And three which use the imperfect tempus:

  1. Tempus imperfectum cum prolatio maior (kind of a 6/8 with the same 8th note values as the 3/4 above) — a “C” with a dot
  2. Tempus imperfectum cum prolatio minor (kind of a 2/4, but you need three bars of it to equal two bars of the 3/4 or the 6/8 above) — a “C”
  3. Tempus imperfectum cum prolatio minor in its diminution (kind of a 2/2 with quarters, but the diminution means that one bar of it is as long as the 3/4 or 6/8 above, but with a 2/3 ratio to it) — a backwards “C”

The good news is that three of those use effectively the same measure length, and only the “2/4” requires barlines not to align. But still, how do we do that? Well, it does require a bit of thinking and planning…

Because of its ability to use local time signatures and complex tuplets, Dorico handles polyrhythms quite well. In this case, eighth notes in all non-diminished meters are equivalent, and only the diminished meter will require tuplets (of 4:6 or 2:3 ratio) over a 6/8 type meter. The 6/8, 2/2 and 3/4 will have their barlines line up, and only the 2/4 will require independent barlines.

But I also would like to use prolation signs in lieu of modern time signatures. Can this be done? Yes! It’s a little bit of work, but in the Edit Music Symbol dialog at Engrave > Music Symbols… I can replace numbers with the prolation signs found in the SMuFL page under the sub-section “Medieval and Renaissance prolations”.

However, I must be careful: in order to do this I have to delete some time signature numbers using Edit Music Symbol, and I want to make sure that those will not be used elsewhere; and I also have three meters of the same length, but with different time signatures.

So I have decided that since the four meters require four different numerators, they will be entered as follows (always locally, using Alt+Enter on their respective staff):

  1. The 3/4 will be an actual 3/4
  2. The 6/8 will be a 12/16 (better entered as [6+6]/16)
  3. The non-diminished 2/4 will be a 4/8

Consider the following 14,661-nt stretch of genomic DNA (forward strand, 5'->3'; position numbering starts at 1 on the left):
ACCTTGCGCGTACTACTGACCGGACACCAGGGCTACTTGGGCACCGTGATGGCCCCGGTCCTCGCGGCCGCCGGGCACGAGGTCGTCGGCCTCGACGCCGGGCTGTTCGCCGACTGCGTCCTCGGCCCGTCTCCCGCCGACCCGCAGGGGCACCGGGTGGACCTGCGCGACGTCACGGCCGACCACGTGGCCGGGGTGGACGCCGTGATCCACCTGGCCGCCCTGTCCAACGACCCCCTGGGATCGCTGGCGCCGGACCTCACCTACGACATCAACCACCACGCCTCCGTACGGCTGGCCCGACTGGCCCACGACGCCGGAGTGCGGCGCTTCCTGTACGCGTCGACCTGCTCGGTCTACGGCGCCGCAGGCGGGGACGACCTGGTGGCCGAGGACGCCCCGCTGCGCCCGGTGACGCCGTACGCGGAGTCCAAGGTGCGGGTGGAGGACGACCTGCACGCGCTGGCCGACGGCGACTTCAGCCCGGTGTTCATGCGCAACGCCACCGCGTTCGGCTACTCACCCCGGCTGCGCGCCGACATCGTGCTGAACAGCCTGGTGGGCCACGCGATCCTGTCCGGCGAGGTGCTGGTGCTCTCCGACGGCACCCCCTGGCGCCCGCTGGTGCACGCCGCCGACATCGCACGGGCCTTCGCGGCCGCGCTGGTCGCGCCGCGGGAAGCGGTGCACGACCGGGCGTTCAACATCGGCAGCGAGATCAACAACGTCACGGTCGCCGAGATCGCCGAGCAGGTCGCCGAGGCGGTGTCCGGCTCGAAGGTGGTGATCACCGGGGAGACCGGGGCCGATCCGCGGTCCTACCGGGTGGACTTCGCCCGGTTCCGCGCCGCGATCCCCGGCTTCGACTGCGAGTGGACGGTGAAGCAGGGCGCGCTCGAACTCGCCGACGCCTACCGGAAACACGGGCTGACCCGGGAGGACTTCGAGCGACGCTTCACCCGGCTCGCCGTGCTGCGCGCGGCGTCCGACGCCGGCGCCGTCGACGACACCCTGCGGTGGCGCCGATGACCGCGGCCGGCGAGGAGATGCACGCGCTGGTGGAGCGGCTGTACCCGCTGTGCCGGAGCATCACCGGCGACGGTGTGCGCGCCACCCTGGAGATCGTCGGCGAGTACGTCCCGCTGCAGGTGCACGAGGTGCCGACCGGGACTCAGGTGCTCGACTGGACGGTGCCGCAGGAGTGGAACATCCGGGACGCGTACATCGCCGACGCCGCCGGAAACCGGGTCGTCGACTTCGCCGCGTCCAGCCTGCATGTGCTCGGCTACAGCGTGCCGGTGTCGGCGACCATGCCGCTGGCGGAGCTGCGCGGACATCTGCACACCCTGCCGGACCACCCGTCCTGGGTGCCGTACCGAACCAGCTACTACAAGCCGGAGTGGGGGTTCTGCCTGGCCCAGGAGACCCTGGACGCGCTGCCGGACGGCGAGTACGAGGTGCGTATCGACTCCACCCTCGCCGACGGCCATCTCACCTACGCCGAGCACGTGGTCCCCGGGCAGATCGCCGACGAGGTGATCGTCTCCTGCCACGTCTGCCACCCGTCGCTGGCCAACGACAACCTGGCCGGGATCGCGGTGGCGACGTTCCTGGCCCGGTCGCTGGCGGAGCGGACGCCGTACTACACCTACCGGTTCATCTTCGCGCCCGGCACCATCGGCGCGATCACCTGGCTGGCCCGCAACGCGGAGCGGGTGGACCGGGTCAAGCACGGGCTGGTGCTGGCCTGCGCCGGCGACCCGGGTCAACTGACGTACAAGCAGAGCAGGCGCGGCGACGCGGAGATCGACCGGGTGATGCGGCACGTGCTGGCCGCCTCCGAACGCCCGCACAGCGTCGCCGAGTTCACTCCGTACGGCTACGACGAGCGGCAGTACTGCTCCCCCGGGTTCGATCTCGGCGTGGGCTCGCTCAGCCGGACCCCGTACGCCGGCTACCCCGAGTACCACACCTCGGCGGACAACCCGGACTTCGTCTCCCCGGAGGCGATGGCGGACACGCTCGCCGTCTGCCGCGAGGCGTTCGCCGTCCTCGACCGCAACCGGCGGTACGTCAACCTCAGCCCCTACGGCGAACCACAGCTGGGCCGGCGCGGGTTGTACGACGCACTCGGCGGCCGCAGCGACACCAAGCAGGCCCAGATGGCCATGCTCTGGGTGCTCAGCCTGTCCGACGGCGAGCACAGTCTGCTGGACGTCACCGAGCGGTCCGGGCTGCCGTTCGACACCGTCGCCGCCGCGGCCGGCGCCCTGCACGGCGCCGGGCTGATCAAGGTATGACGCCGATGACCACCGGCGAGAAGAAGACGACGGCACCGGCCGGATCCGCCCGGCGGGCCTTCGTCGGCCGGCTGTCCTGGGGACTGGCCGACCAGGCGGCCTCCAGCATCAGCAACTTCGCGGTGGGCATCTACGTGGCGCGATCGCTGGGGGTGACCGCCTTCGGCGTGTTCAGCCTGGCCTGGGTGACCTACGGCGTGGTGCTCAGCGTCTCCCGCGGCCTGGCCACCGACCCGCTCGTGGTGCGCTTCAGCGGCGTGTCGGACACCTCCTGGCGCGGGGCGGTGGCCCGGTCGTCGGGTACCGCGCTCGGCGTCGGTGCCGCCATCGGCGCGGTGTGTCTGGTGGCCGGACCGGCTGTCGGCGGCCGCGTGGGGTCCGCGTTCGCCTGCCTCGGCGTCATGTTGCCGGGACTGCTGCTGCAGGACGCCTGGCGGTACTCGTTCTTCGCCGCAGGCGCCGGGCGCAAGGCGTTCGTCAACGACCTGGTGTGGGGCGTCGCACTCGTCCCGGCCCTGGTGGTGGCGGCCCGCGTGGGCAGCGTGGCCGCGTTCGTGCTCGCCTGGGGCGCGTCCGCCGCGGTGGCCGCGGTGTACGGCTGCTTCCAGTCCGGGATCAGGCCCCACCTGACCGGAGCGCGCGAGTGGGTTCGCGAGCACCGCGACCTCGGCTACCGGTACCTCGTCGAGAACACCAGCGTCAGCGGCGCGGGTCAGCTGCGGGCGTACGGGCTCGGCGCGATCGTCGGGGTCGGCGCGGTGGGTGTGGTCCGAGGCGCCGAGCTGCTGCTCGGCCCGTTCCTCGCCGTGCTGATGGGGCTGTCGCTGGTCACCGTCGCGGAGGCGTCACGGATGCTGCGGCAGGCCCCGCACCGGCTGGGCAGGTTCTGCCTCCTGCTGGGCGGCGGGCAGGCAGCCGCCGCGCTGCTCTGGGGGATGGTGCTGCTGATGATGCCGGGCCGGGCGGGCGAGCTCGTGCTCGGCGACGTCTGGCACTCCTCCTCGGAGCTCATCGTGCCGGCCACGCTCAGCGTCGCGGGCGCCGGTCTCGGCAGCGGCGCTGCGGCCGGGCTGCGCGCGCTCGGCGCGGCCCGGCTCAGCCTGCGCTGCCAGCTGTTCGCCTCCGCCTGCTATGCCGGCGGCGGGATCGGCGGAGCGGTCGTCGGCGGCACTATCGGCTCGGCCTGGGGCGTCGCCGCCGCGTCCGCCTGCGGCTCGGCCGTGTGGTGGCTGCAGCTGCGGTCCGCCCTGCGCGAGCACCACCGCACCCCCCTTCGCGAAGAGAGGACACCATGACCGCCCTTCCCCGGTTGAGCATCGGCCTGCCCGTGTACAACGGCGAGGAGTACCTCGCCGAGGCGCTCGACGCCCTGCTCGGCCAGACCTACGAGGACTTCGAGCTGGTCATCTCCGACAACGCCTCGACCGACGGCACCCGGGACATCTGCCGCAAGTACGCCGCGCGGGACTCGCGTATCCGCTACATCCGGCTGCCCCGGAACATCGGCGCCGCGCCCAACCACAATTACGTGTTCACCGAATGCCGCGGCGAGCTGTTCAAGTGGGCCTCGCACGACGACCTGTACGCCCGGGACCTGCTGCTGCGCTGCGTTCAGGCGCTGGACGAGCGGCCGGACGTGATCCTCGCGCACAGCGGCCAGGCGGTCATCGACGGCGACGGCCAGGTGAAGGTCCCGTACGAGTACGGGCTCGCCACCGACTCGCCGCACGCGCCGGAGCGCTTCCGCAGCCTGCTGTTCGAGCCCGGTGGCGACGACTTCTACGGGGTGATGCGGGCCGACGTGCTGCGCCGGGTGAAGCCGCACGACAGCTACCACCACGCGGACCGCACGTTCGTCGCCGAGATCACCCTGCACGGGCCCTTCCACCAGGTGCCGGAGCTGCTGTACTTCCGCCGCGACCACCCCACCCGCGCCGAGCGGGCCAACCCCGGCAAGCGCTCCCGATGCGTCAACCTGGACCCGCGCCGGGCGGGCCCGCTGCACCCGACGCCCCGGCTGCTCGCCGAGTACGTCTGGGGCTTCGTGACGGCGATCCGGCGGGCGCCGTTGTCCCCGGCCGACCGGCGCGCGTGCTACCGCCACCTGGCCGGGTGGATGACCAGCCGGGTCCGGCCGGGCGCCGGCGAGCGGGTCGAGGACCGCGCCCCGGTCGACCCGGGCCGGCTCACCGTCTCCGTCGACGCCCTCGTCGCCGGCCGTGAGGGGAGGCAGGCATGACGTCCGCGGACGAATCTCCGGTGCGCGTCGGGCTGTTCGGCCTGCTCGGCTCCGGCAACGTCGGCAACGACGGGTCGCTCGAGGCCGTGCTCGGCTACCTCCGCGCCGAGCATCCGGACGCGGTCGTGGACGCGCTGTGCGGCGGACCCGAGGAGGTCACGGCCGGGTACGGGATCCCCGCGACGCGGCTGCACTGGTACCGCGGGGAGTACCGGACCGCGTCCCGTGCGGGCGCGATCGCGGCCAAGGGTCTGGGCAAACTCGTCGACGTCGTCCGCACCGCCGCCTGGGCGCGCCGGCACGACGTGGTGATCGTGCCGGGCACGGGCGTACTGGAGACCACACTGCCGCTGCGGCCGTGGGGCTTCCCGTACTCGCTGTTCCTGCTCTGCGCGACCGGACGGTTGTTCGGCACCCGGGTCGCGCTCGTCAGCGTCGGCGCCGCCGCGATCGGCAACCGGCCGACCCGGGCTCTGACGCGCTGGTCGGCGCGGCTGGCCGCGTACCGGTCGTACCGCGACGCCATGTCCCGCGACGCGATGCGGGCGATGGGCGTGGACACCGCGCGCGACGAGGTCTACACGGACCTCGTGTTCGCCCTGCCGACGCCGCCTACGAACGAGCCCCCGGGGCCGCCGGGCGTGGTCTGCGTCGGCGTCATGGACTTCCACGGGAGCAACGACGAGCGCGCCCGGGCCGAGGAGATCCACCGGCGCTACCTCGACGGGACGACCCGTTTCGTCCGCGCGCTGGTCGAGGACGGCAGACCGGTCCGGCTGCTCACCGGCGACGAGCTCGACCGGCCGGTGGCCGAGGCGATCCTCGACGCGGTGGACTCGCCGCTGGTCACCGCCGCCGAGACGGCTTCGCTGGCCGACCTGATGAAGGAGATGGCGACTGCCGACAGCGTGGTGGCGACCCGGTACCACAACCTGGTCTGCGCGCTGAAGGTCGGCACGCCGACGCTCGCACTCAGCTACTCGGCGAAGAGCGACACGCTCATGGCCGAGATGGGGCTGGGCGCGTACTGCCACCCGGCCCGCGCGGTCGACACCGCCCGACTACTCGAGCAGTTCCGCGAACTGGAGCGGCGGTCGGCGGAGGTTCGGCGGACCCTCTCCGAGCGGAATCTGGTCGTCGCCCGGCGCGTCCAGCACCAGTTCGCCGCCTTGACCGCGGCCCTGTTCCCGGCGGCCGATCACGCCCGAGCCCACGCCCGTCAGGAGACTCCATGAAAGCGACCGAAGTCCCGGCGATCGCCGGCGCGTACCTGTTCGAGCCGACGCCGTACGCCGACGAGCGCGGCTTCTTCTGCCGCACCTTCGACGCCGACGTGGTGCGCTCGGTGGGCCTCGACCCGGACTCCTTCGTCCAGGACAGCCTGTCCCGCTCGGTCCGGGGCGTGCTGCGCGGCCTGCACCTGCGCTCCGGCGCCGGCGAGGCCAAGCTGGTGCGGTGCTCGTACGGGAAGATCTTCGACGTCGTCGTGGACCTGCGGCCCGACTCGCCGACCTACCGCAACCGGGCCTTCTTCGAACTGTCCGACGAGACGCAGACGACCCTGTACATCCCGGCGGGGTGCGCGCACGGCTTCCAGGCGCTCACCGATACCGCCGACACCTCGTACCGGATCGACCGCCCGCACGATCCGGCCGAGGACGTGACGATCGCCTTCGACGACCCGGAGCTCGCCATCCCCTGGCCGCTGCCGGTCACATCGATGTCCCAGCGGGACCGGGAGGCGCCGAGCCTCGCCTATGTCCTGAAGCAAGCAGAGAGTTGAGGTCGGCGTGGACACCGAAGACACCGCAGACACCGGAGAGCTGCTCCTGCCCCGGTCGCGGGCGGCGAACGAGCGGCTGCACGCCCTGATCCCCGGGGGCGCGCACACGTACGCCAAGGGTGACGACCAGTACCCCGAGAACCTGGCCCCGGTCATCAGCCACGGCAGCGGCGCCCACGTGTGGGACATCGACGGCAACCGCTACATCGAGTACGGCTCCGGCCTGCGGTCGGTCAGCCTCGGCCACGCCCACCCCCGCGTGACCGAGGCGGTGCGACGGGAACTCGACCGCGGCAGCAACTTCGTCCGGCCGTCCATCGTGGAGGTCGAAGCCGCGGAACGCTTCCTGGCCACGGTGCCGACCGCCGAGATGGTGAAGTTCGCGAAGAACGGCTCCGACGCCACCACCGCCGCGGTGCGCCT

4. The diminished 2/4 will be a 6/8 (using tuplets)

This will give me the numerators 3, 4, 6 and 12. I cannot use 2/4 because I have to replace or erase the 2 in the 12/16.

Sounds like a lot of work? It’s actually not too bad because if we enter the time signatures first (before entering the music); their signposts, if left visible, can be copy/pasted with ease. Similarly, once the first tuplet is entered for the 2/2, one can hide the tuplet and the others will remain hidden after pasting from the first instance.

The result, without music, is this:

Which, once the thinking and planning was over, was very quick to enter.

Now we enter notes and lyrics. Force Duration may be your friend here:

And now, for the magic. We go to Edit Music Symbol and replace the numerator 3, 4, 6, and 1+2 (for the 12) with their respective prolation glyphs like so:

This will affect denominators, but we don’t use those in mensural notation, so a quick trip to Engraving Options to make the denominators invisible must be made.

And so now we have the finished product:

Click for larger image

To be honest I did have to write the four prolation signs in the middle of measures 14 and 17 as text glyphs after moving the notes with the note spacing tool; this is because, as of now, any meter change in Dorico has to have a barline, and we don’t want those in this instance. And ficta above notes? Quickly created as playing techniques since they can then be displayed correctly above the notes without any fuss.

These tricks can apply to a lot of other music, not just ars nova. Dorico’s arsenal of tools is getting to be quite powerful.

What’s more: except for the four manually placed glyphs in the Ciconia, the notation of that virelai is extremely sturdy because almost all of it makes semantic sense underneath the hood. If I decide to publish at a different staff size or paper size, all I have to do afterwards is move those four glyphs instead of tinkering with dozens of items manually. This itself is remarkable. Even if I decide to use ligature brackets using pedal lines, I will still have sturdy notation; but it is likely that these will be implemented natively in the future.

In the meantime, there is more to what meets the eye in Dorico when it comes to early music.

If you are interested in the files themselves, here they are in Dorico 2.2.1 format at this Dropbox link.

Comments

  1. Claude G Lapalme

    For some reason … the 4/2 figures in the Handel were inverted in the rendering of the pdf (and therefore images of of it). Rest assured that they display and print correctly in the file.

    1. Philip Rothman

      I think I know why… I need to use FiguratoMac here (it’s a Dorico quirk on Macs) and I generated those on my Mac. I’ll update the images and PDF when I have a chance. You’re on Windows.

      https://github.com/fkretlow/figurato/blob/master/docs/FiguratoMac.md

  2. Claude G Lapalme

    Correct! Thanks of updating.

    1. Philip Rothman

      It’s updated now in the post.

  3. Ben

    It’s worth pointing out some of Dorico’s many features for making editorial marks. There are checkboxes to add parentheses around dynamics, Tempo Marks (including proportional relationships), accidentals and other symbols. Slurs can be dotted, dashed or slashed. Ficta can be easily created as Performing Techniques, which will then sit above the note, whose ‘real’ accidental can then be hidden.